Hardcover ISBN: 9780804753555
Winner of the 2007 Lydia Para Jahn Award, sponsored by the Rocky Mountain Council for Latin American Studies (RMCLAS).
Based upon substantial new research, this book investigates the heterogeneity of experiences of rural and urban indigenous women in Peru during the first two centuries of Spanish colonization. Using wills, as well as other notarial and legal documents, it discusses changes in their working lives and how their identity as "Indians" as well as women was shaped in a multicultural society. From their utilization of colonial law to seek redress, to their creation of urban dress styles that reflected their new positions as consumers and as producers under Spanish rule, the early colonial period witnessed a dramatic upheaval in indigenous women's lives. By analyzing the migration from rural to urban areas, interaction with Spanish as well as African society, and the lives of both plebeians and elites, the author provides a thorough picture of this transformational period.
About the author
Karen B. Graubart is Assistant Professor of Colonial Latin American History at Cornell University.
"Graubart sets herself apart from other gender and ethnic studies by analyzing the interaction of indigenous women with men and women of other ethnic groups . . . Graubart makes a valuable contribution to colonial Latin American history by contextualizing indigenous women and illuminating how they were influenced by the spread of European-introduced material culture, economic relations, and consumerism. I would recommend her work to specialists and students alike."
"This book presents a new and very needed view of indigenous women in colonial Peru. Graubart's study gives us a complete and complex vision of these women by examining their lives through the economic and legal transactions recorded in their testaments."
—Kimberly Gauderman, University of New Mexico
"Graubart's dedication to detail and close analysis highlight the topic of female agency in a male-dominated colonial world. The writing and organization are clear. This study is a welcome addition to the literature on the formation of colonial society, and the role of women in particular."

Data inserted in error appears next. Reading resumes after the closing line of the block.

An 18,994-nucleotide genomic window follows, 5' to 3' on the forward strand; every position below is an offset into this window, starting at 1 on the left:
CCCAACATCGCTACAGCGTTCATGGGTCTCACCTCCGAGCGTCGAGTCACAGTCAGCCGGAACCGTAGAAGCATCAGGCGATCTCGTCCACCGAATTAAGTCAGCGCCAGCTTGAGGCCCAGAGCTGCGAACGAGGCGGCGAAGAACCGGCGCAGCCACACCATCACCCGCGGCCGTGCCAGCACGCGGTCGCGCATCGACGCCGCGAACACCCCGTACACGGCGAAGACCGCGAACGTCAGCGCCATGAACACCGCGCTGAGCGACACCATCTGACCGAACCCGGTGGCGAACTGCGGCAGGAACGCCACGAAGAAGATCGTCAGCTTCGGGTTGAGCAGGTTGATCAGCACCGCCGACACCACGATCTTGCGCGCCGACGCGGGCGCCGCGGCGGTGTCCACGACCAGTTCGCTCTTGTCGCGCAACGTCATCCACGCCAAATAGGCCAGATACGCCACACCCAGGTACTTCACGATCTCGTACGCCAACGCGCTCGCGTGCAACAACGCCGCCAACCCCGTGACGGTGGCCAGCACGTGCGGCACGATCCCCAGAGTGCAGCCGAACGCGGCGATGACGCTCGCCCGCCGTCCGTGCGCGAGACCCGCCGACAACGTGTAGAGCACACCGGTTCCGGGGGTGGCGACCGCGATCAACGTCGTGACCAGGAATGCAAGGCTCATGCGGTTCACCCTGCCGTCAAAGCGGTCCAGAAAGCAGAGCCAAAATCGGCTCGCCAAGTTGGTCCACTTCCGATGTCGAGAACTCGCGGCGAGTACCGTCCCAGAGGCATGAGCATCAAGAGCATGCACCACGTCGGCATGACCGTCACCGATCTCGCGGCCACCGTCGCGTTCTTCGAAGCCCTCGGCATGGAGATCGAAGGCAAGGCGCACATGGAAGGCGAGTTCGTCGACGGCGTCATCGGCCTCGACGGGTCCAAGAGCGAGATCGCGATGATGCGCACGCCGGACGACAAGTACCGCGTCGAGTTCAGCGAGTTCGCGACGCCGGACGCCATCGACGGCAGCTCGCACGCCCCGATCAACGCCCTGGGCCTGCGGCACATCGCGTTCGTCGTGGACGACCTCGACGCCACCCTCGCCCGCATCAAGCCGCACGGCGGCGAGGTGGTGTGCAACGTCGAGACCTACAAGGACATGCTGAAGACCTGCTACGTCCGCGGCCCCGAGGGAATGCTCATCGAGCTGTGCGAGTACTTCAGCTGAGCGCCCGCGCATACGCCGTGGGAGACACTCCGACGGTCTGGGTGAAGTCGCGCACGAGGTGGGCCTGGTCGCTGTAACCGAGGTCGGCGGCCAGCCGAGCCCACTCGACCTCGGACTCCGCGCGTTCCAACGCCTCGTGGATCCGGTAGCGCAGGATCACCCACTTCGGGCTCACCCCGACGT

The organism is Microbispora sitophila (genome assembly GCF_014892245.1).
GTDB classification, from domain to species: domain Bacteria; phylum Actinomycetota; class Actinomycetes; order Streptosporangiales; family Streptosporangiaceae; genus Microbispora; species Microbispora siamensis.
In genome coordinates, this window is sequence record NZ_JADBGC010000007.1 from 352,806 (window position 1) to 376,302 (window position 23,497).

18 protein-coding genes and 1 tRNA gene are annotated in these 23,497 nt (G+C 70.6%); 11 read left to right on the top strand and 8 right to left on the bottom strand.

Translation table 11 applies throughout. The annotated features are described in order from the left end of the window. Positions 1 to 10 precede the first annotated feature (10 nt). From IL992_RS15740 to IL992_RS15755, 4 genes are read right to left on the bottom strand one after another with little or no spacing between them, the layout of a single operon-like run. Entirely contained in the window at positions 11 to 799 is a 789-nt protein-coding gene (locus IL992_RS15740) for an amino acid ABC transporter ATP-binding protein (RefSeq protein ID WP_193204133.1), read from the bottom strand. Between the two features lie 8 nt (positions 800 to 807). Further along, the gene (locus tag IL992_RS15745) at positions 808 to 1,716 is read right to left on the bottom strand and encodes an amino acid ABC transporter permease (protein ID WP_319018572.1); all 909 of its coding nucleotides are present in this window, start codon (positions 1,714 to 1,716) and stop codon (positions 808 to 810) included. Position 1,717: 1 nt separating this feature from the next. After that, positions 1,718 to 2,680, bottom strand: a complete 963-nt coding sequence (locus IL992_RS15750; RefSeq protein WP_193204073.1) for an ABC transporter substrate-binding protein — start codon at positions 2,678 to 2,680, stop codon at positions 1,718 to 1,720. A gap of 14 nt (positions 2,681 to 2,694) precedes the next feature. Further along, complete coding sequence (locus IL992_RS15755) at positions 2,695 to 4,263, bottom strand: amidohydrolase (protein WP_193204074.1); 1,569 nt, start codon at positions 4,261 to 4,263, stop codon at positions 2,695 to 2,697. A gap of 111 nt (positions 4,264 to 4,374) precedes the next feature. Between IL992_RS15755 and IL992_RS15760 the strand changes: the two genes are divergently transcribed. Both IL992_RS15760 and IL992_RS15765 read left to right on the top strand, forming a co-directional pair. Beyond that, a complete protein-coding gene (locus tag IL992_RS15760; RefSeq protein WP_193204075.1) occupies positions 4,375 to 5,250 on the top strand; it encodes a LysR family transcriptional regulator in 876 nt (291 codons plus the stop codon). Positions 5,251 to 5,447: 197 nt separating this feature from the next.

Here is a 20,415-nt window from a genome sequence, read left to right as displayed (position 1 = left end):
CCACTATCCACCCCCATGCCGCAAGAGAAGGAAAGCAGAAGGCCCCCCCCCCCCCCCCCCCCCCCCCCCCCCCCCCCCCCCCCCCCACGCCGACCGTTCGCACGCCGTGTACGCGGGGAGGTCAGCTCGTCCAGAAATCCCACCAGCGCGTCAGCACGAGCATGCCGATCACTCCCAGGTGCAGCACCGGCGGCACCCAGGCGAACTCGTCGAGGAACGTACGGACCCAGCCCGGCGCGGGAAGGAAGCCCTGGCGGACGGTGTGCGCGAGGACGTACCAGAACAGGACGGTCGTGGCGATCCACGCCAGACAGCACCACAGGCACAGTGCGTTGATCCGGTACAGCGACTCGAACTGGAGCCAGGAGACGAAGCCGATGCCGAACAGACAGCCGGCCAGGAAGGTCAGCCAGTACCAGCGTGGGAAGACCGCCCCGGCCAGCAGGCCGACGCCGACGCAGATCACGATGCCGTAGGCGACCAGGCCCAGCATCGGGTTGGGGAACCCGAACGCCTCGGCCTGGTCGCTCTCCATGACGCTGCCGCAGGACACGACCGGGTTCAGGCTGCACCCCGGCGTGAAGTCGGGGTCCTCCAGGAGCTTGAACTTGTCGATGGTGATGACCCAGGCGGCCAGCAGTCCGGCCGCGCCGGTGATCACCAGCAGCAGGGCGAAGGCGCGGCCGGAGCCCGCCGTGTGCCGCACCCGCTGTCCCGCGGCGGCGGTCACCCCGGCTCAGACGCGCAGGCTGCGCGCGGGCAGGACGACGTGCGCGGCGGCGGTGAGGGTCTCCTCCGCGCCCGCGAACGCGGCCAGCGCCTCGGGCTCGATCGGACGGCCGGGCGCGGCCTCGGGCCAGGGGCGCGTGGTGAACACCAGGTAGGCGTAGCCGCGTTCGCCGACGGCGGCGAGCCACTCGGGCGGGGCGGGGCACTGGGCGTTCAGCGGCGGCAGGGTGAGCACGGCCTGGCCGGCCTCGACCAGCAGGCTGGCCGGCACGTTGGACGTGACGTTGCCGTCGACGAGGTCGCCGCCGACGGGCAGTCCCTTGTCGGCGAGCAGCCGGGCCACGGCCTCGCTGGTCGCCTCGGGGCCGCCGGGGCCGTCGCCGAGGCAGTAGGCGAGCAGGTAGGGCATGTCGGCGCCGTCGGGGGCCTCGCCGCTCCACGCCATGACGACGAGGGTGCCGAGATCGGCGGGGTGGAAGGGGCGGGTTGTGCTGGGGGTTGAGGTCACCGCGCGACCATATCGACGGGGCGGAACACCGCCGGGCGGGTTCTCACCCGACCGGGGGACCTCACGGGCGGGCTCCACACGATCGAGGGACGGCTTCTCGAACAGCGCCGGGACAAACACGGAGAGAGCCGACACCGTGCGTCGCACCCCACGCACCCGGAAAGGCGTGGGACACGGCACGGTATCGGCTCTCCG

—Susan Elizabeth Ramirez, Texas Christian University
"Focusing in Lima and Trujillo during the early period of colonization, this book is a welcome addition to the study of ethnicity in the Andes. Providing examples culled from the archives that portray the daily experiences of men and women in the early years of colonialism, this monograph contributes to the debate on the creation of the category Indian in an innovative and engaging way, useful not only to those interested in the colonial period, but to all those who study identity and its origins."
—Natalia Sobrevilla Perea, University of Kent
"Employing wills as her primary source, Graubart has produced a useful study of how the experiences of indigenous women in colonial Peru helped to shape the wider world of which they were a part. Her introduction is a helpful overview of the relevant historiography of the past twenty years.—Camilla Townsend, Rutgers University
"[A] detailed and richly documented study of the intersection of ethnicity, economic transformation, and cultural production . . . Graubart adds a new level of understanding of how individuals—particularly indigenous women in urban centers—used legal means to stop employers' abuses and force them to honor labor agreements."
—Colonial Latin American Historical Review
"Karen Graubart's book brings colonial Andean women into the twenty-first century . . . Theoretically informed without bogging down in abstraction, this sharp, cleanly written book addresses some of the most pressing questions about Spanish colonialism."
—American Historical Review